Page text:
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Language and Identity in the Armenian Diaspora

Shushan Karapetian

Dr. Karapetian discusses the challenges of prioritizing language proficiency as a marker for identity in the diaspora.

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August 2021


Language and Identity in the Armenian Diaspora

Dr. Shushan Karapetian addresses the linguistic identity crisis among diasporan Armenians who struggle to meet the demands of language proficiency. While many in the diaspora self-identify as Armenian, they are also socialized into ideologies that insist on a mastery of Armenian, an impossible standard for many heritage speakers. Dr. Karapetian argues that by imbuing language with so much symbolic meaning we make it inaccessible for young people growing up in the diaspora, further alienating them from their heritage by imposing impossible standards of belonging. Her suggestions are enlightening and important in allowing for a more practical understanding of language proficiency and empowering youth to embrace their Armenian identity through other more attainable markers.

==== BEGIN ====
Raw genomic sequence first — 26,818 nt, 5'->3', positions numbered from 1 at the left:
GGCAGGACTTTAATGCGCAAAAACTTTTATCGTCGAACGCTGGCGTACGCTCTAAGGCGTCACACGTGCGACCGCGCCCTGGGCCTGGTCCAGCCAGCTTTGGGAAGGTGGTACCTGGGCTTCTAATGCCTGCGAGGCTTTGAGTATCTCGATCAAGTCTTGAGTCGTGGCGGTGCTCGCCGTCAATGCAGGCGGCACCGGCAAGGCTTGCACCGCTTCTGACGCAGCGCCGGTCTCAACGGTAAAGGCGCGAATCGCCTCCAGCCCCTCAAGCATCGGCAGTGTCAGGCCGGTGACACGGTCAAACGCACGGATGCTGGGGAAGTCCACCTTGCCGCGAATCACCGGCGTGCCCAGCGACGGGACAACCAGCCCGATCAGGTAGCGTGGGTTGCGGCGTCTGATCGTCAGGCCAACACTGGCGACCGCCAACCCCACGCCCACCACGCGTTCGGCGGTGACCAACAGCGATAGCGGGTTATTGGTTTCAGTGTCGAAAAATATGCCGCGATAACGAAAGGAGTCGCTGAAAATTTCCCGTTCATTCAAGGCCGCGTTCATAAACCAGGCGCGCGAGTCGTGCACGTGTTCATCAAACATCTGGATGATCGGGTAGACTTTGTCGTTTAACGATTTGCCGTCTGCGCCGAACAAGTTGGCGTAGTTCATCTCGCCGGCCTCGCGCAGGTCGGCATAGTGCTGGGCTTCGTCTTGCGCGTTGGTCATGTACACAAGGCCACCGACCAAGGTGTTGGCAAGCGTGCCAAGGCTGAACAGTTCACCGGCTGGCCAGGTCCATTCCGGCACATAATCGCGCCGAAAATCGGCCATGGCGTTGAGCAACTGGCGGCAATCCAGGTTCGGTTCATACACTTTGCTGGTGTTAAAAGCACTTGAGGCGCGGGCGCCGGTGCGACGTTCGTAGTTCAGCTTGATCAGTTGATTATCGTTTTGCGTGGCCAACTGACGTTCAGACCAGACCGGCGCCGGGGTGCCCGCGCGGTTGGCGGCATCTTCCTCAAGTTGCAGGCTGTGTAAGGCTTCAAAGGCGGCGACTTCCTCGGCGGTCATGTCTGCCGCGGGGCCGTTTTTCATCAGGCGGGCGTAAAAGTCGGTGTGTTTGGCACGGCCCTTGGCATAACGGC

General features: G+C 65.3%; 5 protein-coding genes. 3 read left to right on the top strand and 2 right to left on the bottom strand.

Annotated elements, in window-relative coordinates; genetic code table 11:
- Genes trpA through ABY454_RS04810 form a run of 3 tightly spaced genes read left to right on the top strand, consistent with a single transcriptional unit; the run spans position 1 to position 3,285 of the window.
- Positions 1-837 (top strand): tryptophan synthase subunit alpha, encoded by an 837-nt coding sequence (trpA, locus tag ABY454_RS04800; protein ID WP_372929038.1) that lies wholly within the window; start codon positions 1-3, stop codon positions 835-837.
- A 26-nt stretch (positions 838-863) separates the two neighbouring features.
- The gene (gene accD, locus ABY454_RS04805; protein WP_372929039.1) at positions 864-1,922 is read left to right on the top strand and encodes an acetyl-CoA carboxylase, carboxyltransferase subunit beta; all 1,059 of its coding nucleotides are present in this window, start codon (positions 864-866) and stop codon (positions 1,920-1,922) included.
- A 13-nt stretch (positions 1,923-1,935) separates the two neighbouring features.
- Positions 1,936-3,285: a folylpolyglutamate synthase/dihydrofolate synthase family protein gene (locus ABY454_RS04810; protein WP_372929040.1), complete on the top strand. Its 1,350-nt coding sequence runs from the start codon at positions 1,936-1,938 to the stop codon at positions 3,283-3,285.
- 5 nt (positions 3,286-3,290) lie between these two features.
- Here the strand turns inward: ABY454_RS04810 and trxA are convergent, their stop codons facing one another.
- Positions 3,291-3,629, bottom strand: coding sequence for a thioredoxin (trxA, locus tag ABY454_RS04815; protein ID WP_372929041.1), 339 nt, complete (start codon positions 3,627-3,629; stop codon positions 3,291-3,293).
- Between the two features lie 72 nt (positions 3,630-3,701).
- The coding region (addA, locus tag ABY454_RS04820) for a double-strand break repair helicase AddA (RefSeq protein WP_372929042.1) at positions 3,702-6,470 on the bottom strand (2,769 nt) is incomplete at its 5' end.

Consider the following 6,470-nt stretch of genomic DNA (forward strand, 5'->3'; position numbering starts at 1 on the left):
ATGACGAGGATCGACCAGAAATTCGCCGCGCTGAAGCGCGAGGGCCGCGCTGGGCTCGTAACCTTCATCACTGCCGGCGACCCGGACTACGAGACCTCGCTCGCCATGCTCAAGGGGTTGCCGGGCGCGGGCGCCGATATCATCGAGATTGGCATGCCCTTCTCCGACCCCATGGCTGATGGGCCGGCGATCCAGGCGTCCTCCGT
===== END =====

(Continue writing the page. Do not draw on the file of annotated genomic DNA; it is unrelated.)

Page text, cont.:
Dr. Shushan Karapetian is Deputy Director of the USC Institute of Armenian Studies. She received a PhD in Near Eastern Languages and Cultures from UCLA in 2014, where she taught Armenian Studies and Applied Linguistics courses for ten years. Her dissertation, “‘How Do I Teach My Kids My Broken Armenian?’: A Study of Eastern Armenian Heritage Language Speakers in Los Angeles,” received the Society for Armenian Studies Distinguished Dissertation Award in 2015. In 2018, she was the recipient of the Russ Campbell Young Scholar Award in recognition of outstanding scholarship in heritage language research. She also serves as associate director of the National Heritage Language Resource Center at UCLA. Karapetian researches, teaches, and writes about the Armenian experience, particularly focusing on competing ideologies at the intersection of language and the construction of transnational identity.


Topics: Education Language Learning